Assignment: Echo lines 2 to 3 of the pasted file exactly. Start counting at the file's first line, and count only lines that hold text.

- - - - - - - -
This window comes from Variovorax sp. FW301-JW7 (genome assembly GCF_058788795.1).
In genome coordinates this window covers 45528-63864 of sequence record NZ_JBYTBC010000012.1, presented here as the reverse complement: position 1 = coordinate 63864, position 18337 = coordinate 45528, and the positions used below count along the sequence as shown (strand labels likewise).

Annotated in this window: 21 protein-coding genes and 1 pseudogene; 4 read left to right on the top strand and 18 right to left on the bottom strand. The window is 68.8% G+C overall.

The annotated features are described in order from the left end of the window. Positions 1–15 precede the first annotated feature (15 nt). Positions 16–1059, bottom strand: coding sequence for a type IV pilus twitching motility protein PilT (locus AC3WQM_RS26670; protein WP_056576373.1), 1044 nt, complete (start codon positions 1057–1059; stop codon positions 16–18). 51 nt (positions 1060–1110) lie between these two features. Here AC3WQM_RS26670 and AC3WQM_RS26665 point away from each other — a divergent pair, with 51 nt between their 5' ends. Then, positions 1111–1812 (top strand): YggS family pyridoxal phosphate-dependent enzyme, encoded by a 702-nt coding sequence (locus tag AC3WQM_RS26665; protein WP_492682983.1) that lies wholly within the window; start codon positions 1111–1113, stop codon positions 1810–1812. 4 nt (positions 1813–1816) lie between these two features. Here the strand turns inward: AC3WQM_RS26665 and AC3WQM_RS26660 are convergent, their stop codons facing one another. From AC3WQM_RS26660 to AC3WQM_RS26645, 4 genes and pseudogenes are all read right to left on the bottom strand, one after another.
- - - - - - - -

In genome coordinates this window covers 45528-63864 of sequence record NZ_JBYTBC010000012.1, presented here as the reverse complement: position 1 = coordinate 63864, position 18337 = coordinate 45528, and the positions used below count along the sequence as shown (strand labels likewise).

Annotated in this window: 21 protein-coding genes and 1 pseudogene; 4 read left to right on the top strand and 18 right to left on the bottom strand. The window is 68.8% G+C overall.